CITY schoolchildren could sit down to lessons in former pubs, libraries or even industrial units if ambitious plans for a new free school gain popular support.
Sheffield’s smallest school has big ideas that could turn it into the area’s first Christian free school, with 1,000 pupils at ten centres citywide.
The move is a leap of faith for Bethany School, based at Netherthorpe, which currently has 96 pupils aged four to 16.
The vision of governors is to use the school as a model for nine others across the city, putting a moral, family-led education at the heart of every community. Any available building would be considered, from disused offices or bars to a warehouse or even a large home.
But first they must establish that there is a demand for such a radical new option for state education in the city.
“Our school has been successful for 25 years; we’ve got a proven track record and we feel we’ve got something to offer,” said headteacher Ken Walze.
“If Sheffield grabs hold of this as an idea it could have a big impact on the city.”
Bethany School was founded by a group of church-goers in 1986, starting with 12 pupils and one teacher in a church basement.
Over the years it has expanded to full capacity, with a maximum of eight children in each year group, eight full-time teachers and its own home in the former St Stephen’s Primary.
It operates on four core values: Christian education, family involvement, family scale (small, close-knit groups) and community involvement.
Bethany has already set up one off-shoot: the Emmaus Christian Family School opened on Psalter Lane in 2006.
Now it is proposing a massive expansion, creating nine new sites, each catering for up to 100 children, which would combine to create a single Sheffield Christian Free School.
The move was prompted by the Government’s flagship education programme which promotes the idea of free schools where there is local demand.
As such, the new school would receive state funding – which Bethany does not have – bringing it into the state sector.
It would retain autonomy over its curriculum and staffing, but would have to conform to Sheffield admissions procedures and would be subject to Ofsted inspections. This would be no obstacle to the Bethany team, whose last report praised the family approach to education, adding that Christian beliefs formed a central thread but the school provided a good all-round education, with some outstanding features.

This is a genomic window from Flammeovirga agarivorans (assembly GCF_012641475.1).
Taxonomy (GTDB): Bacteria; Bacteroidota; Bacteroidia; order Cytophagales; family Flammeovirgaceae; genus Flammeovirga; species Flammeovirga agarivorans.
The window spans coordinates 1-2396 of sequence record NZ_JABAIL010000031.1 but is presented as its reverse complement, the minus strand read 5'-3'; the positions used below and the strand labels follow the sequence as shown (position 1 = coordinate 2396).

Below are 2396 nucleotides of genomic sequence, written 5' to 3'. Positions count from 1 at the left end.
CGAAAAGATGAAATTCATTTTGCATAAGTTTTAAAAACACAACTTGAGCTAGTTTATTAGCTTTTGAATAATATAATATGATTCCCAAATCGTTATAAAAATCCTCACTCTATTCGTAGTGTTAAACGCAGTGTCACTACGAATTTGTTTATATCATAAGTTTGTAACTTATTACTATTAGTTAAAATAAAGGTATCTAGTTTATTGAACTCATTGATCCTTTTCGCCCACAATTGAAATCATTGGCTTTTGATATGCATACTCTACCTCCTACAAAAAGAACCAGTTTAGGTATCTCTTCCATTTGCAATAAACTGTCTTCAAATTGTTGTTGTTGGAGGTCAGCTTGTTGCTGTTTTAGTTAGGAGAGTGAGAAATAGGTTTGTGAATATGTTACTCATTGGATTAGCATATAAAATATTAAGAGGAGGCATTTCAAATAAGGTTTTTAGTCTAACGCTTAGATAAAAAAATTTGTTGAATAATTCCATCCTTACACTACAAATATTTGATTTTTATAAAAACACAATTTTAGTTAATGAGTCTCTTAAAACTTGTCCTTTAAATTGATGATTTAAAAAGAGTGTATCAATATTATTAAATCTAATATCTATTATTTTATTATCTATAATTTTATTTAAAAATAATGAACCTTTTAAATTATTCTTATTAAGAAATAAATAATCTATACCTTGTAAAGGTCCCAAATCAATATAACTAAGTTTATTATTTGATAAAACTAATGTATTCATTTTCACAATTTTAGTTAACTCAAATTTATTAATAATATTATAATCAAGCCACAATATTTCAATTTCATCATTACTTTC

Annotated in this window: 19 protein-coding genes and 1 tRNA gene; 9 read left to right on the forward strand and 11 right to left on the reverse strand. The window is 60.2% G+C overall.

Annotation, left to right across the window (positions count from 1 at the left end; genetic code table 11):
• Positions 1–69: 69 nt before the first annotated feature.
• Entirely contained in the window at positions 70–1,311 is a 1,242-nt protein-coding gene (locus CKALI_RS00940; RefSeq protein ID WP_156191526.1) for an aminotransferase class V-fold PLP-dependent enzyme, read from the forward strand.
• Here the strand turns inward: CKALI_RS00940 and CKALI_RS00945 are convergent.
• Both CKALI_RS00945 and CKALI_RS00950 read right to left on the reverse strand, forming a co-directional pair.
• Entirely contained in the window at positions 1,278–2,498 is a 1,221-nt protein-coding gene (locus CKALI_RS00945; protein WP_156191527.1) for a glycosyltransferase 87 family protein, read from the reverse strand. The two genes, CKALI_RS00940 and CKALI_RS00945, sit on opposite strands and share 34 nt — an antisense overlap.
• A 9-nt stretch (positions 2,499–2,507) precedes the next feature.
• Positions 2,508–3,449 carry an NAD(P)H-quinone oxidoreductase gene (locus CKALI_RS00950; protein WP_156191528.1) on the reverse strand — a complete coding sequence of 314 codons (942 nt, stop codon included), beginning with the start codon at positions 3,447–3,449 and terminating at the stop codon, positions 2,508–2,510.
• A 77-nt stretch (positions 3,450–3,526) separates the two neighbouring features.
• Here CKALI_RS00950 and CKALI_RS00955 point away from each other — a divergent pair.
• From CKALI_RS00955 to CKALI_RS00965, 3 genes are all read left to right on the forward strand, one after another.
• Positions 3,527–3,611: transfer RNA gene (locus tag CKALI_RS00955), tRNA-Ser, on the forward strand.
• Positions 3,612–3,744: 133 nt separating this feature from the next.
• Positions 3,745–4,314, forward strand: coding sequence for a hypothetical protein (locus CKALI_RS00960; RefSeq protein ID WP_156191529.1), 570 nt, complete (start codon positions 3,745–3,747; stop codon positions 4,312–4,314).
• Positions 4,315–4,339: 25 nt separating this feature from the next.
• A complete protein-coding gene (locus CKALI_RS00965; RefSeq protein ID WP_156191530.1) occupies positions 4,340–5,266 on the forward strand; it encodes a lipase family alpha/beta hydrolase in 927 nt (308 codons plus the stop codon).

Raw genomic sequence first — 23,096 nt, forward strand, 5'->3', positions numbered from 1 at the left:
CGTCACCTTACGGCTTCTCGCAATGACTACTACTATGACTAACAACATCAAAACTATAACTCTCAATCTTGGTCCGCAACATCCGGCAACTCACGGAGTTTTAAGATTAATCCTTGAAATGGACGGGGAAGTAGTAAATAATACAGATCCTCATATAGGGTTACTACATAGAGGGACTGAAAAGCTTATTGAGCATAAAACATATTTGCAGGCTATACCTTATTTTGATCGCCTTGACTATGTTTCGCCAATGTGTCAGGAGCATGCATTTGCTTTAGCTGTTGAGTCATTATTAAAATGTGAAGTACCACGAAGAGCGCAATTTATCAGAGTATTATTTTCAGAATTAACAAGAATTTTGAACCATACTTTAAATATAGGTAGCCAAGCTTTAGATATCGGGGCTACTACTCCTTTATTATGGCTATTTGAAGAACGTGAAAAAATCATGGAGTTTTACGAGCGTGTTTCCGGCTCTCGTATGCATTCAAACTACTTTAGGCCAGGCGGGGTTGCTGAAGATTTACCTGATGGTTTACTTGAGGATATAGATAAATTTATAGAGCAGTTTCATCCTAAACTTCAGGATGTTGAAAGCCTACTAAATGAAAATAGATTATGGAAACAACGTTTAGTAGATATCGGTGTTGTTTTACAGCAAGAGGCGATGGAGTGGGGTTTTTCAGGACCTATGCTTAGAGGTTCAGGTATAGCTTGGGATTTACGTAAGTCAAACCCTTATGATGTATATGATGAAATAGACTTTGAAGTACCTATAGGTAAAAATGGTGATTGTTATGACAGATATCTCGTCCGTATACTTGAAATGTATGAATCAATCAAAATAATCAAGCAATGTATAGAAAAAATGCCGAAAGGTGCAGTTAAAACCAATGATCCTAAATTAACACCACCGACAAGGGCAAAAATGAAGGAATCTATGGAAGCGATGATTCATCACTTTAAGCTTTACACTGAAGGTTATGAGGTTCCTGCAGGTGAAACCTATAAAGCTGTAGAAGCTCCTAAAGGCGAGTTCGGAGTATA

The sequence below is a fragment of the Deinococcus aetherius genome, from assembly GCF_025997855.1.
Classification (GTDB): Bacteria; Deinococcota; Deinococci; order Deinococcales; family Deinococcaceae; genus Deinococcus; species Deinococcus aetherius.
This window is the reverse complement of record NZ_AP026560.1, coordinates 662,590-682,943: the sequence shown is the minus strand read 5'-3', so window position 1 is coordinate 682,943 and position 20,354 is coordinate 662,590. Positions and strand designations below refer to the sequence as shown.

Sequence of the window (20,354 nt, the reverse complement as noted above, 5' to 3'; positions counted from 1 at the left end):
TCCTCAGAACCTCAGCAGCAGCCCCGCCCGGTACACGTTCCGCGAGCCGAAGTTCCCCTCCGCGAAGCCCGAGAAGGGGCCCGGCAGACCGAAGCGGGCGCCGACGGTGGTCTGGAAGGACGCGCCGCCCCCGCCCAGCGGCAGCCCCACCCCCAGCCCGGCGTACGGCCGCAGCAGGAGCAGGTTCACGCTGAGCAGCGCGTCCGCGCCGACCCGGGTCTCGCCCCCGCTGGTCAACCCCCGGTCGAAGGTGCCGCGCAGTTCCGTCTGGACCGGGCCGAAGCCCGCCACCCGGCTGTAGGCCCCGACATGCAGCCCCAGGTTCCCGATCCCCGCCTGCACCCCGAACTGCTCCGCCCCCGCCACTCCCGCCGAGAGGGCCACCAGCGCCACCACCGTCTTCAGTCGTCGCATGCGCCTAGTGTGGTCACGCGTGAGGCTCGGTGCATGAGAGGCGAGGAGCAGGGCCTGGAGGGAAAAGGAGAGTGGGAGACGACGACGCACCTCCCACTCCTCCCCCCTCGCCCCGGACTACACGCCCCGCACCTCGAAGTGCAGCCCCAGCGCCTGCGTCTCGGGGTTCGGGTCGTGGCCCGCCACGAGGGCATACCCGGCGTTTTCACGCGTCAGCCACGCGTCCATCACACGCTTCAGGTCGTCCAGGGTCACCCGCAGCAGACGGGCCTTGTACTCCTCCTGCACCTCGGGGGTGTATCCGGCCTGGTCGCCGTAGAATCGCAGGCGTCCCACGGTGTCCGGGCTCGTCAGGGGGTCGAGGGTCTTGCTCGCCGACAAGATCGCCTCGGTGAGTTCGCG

GCSE results are consistently good. Over the past 17 years an average 83% of pupils have gained good grade passes in English, 80% in science and 71% in maths.
The school encourages parental involvement: each Wednesday afternoon is family led and can involve anything from baking to horseriding. Every summer the entire school, including their families, goes away for a week’s camp.
Bethany families have been consulted about the proposals and 75% have given their backing.
Sheffield’s education director Dr Sonia Sharp has been kept in touch with the plans, as has children’s commissioner Maggie Williams.
This week Mr Walze wrote to local church leaders, laying out his plans and seeking their support.
His next step is to assess demand for the new school – and to this end an online survey has been set up, giving people citywide a chance to express their support.
Possible sites will be earmarked in areas where there are most potential pupils and a formal application will then be submitted in May 2012.
The result should be announced by the August, giving governors and parents a year to prepare for opening in September 2013.
To take part in the survey visit: www.sheffieldchristianfreeschool.org.uk